Berggren, 23, is a former high second round pick of Detroit. He has been exceptionally productive at the AHL level (86 points in 93 career games). Berggren hasn’t been able to make the next step fully in Detroit, but he did put up 15 goal and 28 points in 63 NHL games last season.
Another NHL team might be more interested in Berggren, or have more trade ammunition to part with. Pagnotta mentions this is a player at least somewhat in demand with “multiple teams” inquiring about him. Detroit could opt hold tight at this juncture and not trade hm at all.
In some ways, Berggren might be on a Ty Smith path of a young player who tasted some success in the NHL, but hasn’t been able to stick at that level while performing well in the minors. (Though whether the Red Wings would have any interest in Smith is completely speculative and not to be assumed).
So the dots might not connect in this instance, but one would have to assume a talented young player needing an opportunity would fit in well with what Pittsburgh is seeking, at least as a candidate to consider from the outside. If it doesn’t end up being Bergrren and Detroit as a good fit for a trade, Dubas and the Pens have a whole league worth of teams to sort through and approach that might be mutually beneficial.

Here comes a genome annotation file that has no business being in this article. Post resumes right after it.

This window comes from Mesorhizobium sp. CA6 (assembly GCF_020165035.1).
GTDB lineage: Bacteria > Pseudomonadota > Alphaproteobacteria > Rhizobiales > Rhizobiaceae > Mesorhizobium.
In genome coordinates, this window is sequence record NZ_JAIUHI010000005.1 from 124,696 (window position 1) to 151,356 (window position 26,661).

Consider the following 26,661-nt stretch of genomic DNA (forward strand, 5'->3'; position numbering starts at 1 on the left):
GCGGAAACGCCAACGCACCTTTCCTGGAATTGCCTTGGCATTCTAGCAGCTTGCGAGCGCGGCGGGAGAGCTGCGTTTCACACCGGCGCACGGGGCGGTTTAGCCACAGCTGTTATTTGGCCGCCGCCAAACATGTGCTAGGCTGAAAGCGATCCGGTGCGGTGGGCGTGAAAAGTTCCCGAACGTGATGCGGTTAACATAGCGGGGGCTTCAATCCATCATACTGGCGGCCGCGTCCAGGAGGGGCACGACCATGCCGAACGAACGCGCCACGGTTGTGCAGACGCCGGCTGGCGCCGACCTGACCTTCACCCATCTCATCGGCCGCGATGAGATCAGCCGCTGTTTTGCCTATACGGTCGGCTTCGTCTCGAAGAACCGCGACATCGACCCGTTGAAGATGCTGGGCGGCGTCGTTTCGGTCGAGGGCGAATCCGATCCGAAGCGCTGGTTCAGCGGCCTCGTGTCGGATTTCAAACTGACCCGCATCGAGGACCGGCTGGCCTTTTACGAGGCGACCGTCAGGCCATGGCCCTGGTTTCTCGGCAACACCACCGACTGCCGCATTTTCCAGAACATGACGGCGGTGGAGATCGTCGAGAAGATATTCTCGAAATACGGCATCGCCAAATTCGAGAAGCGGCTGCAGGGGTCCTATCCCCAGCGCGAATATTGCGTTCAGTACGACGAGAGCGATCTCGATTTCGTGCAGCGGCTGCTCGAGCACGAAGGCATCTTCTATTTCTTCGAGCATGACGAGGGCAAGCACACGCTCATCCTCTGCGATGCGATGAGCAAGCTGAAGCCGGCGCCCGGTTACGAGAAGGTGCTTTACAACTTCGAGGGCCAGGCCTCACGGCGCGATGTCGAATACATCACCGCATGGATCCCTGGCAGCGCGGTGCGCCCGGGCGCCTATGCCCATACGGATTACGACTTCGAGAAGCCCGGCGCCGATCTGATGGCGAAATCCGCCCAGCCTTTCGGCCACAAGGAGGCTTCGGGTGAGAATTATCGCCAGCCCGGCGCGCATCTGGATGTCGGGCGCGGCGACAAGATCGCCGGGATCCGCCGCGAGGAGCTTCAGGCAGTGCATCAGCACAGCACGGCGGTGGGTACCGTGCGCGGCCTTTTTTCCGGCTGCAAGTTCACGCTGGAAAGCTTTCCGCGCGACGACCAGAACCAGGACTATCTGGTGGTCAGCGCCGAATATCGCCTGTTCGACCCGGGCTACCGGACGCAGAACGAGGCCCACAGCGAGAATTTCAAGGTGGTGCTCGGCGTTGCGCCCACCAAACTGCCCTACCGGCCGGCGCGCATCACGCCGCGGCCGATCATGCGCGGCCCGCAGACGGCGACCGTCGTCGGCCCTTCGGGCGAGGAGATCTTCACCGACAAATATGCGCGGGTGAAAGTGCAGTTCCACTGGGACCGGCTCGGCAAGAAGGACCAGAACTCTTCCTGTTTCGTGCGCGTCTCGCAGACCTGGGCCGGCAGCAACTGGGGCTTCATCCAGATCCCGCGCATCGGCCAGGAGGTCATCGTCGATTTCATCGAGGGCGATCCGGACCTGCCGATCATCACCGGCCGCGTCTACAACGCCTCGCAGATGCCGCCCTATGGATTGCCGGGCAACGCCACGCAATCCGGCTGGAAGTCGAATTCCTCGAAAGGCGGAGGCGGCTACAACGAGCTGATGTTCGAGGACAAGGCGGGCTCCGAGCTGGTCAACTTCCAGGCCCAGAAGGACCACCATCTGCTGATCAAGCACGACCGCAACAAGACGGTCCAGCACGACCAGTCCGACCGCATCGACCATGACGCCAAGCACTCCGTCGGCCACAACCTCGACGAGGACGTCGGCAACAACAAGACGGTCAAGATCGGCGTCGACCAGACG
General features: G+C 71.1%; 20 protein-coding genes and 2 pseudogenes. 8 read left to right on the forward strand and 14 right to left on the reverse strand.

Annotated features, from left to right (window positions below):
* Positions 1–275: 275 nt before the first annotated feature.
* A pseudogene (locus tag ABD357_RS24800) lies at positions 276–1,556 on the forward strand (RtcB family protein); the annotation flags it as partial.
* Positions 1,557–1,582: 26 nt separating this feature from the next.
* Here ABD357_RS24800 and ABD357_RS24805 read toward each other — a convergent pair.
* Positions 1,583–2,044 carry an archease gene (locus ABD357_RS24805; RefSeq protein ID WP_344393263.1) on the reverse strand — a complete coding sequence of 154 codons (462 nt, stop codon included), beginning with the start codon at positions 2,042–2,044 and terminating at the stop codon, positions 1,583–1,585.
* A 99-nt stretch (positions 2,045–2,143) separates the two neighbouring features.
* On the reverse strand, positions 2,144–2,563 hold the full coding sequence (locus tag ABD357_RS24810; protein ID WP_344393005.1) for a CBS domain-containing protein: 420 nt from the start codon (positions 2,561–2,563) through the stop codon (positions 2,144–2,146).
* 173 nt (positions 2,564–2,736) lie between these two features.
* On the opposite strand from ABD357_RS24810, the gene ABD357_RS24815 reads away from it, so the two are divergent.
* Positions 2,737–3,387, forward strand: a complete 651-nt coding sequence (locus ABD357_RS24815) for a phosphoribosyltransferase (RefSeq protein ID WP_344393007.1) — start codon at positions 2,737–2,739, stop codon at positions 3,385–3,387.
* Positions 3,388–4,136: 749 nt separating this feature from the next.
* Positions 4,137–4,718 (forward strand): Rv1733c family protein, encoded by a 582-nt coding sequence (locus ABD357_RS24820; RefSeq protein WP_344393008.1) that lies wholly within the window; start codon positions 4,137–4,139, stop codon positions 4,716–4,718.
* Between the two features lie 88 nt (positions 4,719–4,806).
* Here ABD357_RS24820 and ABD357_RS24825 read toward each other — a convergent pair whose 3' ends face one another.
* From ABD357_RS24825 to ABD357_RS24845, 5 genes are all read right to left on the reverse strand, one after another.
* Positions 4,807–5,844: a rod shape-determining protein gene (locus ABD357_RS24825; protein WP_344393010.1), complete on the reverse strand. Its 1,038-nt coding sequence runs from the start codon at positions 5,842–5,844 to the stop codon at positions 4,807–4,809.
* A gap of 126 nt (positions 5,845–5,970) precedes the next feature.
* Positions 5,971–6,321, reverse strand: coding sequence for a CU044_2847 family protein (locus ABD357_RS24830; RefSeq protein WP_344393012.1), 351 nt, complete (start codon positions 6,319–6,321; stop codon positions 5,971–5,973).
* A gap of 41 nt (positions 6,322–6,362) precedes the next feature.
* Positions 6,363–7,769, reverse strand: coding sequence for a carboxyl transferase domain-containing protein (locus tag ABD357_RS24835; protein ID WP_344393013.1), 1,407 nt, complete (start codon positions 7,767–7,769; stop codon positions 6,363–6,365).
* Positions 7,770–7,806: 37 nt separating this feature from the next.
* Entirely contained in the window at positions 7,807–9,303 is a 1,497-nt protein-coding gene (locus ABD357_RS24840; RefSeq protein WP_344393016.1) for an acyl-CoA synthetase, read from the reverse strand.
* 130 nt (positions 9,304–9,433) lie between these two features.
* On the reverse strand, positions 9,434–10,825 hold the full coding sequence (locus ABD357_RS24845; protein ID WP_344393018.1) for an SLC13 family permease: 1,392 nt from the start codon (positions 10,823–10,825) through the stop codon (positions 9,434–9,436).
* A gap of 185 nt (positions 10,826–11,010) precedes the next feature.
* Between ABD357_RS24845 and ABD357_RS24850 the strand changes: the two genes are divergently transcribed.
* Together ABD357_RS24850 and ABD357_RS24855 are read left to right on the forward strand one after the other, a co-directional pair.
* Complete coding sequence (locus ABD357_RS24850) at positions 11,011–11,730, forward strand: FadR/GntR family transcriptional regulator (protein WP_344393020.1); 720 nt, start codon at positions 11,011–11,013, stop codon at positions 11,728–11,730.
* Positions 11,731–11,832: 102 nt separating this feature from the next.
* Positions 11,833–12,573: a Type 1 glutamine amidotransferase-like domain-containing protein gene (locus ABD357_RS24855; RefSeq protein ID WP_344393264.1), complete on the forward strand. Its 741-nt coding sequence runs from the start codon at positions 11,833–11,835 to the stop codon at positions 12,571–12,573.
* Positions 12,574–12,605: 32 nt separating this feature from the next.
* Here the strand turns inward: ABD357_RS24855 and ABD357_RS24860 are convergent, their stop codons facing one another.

Because as the current young players in the Pens’ organization must learn (and it seems like is taught to Nylander about three or four times a year), the door of opportunity doesn’t stay open forever. And if you don’t force your way in, the team will have no choice but to go out and try to find others that might.
To that end, the Pens have already added Jesse Puljujarvi on a tryout. If they sign him, that shifts the numbers game for a player somewhere on the roster, and perhaps at the expense of one of these players who has had an NHL look in the last few weeks or months. There’s never enough room on the roster for all the young players with NHL aspirations, the ones that are seeing that golden opportunity had better dig deep and find a way to remain.